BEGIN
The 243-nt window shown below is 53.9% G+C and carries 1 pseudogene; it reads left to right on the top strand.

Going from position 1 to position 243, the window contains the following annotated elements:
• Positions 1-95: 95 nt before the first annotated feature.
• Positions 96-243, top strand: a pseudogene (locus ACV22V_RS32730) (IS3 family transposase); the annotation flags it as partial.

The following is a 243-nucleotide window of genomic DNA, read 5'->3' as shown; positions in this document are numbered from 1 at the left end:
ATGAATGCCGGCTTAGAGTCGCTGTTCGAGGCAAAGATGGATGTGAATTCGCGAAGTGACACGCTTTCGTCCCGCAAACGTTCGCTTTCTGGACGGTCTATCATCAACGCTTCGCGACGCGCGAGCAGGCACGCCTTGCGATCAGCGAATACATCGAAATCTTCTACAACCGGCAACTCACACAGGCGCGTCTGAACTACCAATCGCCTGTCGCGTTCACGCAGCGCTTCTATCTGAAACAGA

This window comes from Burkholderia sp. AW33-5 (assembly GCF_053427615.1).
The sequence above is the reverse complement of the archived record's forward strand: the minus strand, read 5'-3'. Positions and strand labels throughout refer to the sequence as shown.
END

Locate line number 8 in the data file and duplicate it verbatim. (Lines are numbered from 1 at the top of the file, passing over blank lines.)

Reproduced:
The sequence above is the reverse complement of the archived record's forward strand: the minus strand, read 5'-3'. Positions and strand labels throughout refer to the sequence as shown.